- Data roaming is when your cell phone relies on a network outside your coverage range, typically occurring when you travel outside your country or in rural areas.
- The advantages of data roaming include staying connected while traveling and having access to important services like photo storage and social media.
- Data roaming can be costly, potentially putting users over their data limit and resulting in unexpected charges.
- To avoid data roaming charges, research your carrier’s international plans or turn off data-consuming features on your phone.
Data roaming is something many of us had to deal with constantly in the early days of mobile networks. While it’s not as much of a problem today, it’s a good idea to understand what data roaming is and how it can impact your cellular experience while traveling.
Data Roaming Explained
When your cell phone needs to reach out and rely on a network outside your coverage range, that’s called data roaming. If you don’t travel often and live in a major city, it’s something you may never have to deal with. If you plan to head outside of the country, it’s a different story.
Data roaming typically comes into play when people travel. When you sign up for a cellular plan, you should have excellent coverage in your general area. Once you cross state lines, things can change significantly. It’s also not uncommon to see signals drop in rural areas, so it’s something that can affect anyone at any time.
What’s important to note is that there are different types of data roaming. If you’re using a major carrier in the United States, domestic roaming isn’t something you should have to worry about. There are exceptions, but the big three have excellent coverage across the U.S. If you plan to travel abroad, additional charges can add up quickly.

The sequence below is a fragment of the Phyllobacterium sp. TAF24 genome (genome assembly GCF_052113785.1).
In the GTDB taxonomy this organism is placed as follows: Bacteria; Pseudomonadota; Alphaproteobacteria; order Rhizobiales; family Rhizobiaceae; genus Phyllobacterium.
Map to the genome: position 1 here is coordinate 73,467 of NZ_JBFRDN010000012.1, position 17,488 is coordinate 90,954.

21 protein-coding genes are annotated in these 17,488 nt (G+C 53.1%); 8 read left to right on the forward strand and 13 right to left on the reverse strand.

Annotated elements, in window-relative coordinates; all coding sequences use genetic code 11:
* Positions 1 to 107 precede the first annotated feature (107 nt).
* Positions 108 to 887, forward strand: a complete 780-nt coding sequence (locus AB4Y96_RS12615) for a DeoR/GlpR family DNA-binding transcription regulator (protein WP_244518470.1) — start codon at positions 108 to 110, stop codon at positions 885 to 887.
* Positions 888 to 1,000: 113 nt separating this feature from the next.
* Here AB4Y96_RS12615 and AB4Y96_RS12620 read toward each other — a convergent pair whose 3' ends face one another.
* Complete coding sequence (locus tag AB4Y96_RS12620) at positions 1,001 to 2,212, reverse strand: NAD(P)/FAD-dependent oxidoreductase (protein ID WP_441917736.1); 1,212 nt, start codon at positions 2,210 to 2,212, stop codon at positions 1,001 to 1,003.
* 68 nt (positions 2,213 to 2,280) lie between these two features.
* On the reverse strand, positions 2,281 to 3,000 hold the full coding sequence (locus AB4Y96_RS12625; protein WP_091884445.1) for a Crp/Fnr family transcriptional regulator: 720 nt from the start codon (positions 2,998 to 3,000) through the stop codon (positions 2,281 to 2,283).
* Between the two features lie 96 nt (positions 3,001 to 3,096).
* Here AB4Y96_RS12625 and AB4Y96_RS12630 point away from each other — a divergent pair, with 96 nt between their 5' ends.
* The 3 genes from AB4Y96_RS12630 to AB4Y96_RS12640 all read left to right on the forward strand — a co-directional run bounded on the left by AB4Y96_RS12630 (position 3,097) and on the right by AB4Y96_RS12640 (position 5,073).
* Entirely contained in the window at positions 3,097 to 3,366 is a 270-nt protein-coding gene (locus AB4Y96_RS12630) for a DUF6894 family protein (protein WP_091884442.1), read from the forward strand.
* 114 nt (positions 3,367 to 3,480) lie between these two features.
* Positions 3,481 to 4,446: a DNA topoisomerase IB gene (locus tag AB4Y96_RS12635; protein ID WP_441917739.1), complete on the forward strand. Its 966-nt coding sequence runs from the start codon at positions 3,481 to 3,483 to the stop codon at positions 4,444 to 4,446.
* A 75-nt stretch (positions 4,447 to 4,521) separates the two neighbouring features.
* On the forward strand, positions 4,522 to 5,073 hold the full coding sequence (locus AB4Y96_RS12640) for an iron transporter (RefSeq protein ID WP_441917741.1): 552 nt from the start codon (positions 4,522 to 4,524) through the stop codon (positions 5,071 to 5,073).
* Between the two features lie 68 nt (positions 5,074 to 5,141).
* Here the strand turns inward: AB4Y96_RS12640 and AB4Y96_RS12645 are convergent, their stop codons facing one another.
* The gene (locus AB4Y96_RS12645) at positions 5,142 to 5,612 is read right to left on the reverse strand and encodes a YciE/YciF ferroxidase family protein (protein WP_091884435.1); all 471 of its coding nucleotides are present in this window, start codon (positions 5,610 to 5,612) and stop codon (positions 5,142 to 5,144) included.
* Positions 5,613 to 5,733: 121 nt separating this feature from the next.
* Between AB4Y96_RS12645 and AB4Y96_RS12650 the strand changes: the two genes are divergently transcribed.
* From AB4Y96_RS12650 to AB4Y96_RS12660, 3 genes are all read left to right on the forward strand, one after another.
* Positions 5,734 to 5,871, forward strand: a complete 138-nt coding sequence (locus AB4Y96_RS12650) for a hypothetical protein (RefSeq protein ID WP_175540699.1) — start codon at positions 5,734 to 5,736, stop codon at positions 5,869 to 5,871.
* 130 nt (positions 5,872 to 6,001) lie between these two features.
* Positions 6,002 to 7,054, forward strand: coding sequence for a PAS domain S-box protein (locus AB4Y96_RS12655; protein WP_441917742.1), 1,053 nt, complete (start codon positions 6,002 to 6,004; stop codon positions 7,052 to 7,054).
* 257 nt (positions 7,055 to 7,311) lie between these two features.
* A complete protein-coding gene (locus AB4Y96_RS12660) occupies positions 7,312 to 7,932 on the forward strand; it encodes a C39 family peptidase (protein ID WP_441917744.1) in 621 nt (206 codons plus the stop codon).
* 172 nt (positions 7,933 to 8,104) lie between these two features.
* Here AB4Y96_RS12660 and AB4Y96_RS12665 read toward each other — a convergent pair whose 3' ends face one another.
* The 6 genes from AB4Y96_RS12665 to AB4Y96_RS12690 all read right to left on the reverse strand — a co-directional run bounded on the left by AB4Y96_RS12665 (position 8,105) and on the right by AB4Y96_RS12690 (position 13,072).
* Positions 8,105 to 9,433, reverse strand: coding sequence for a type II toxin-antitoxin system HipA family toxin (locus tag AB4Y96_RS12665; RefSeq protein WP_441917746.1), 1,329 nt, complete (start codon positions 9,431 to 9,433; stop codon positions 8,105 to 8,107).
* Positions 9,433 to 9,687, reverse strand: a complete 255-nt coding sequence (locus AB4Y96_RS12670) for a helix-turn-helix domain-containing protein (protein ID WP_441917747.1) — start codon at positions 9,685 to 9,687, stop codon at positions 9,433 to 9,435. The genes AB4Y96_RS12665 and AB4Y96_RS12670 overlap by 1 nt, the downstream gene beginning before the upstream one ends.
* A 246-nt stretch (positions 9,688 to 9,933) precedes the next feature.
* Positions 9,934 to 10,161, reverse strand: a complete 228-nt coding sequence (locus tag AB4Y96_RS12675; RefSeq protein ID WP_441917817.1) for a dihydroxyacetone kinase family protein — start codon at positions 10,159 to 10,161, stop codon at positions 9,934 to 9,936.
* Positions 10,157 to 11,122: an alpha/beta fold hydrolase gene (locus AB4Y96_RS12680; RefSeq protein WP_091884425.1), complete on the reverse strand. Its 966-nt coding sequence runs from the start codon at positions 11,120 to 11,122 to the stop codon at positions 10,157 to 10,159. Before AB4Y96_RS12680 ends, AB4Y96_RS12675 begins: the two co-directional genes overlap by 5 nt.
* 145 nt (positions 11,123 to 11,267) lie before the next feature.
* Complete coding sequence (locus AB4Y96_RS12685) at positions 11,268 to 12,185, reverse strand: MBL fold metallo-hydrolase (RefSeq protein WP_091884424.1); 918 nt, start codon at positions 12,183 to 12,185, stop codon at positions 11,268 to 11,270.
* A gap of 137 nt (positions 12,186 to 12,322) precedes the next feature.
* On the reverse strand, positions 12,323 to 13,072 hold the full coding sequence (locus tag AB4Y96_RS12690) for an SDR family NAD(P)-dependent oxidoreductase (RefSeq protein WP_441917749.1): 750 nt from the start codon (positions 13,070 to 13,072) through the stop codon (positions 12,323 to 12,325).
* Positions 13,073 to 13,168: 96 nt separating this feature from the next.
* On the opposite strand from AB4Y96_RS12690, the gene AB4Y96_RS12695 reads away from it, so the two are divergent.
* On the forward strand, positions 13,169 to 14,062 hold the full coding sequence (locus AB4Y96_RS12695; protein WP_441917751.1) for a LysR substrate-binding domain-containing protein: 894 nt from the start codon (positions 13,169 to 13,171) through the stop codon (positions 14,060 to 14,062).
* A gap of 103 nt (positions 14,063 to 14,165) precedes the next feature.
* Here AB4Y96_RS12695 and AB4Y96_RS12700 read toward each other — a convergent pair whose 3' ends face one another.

Advantages of Data Roaming
Data roaming may sound like a nightmare if you’ve never used it. It can be, but the advantages of data roaming far outweigh the cons. The most important advantage of this feature is that it gives you the ability to stay connected while you travel away from home.
Whether you’re taking a family vacation or a business trip, there are usually bigger things to worry about than your smartphone’s data plan. Data roaming allows you to stay in the loop on either coast and everywhere in between. In most cases, there are no charges for domestic roaming within the continental United States with Verizon, AT&T, or T-Mobile.
When you leave the States, you may have to pay for data unless you have an international plan. The peace of mind those plans provide is priceless, however, especially if there’s an issue at home or abroad. There are a number of things you won’t realize you miss until you can’t use mobile data. From photo storage and online shopping to social media, the list is endless.
Data roaming is a convenience, not a nuisance, as long as you know when to expect roaming to kick in. That’s one of the negatives of data roaming, along with the potential cost.
Data Roaming Cons
If you don’t plan to travel out of the country, you may never need to use or worry about data roaming. For everyone else, you will want to take time to check on data roaming charges with your current carrier. There is no set rate, so you can end up with a nasty surprise during the next billing cycle if you are unprepared.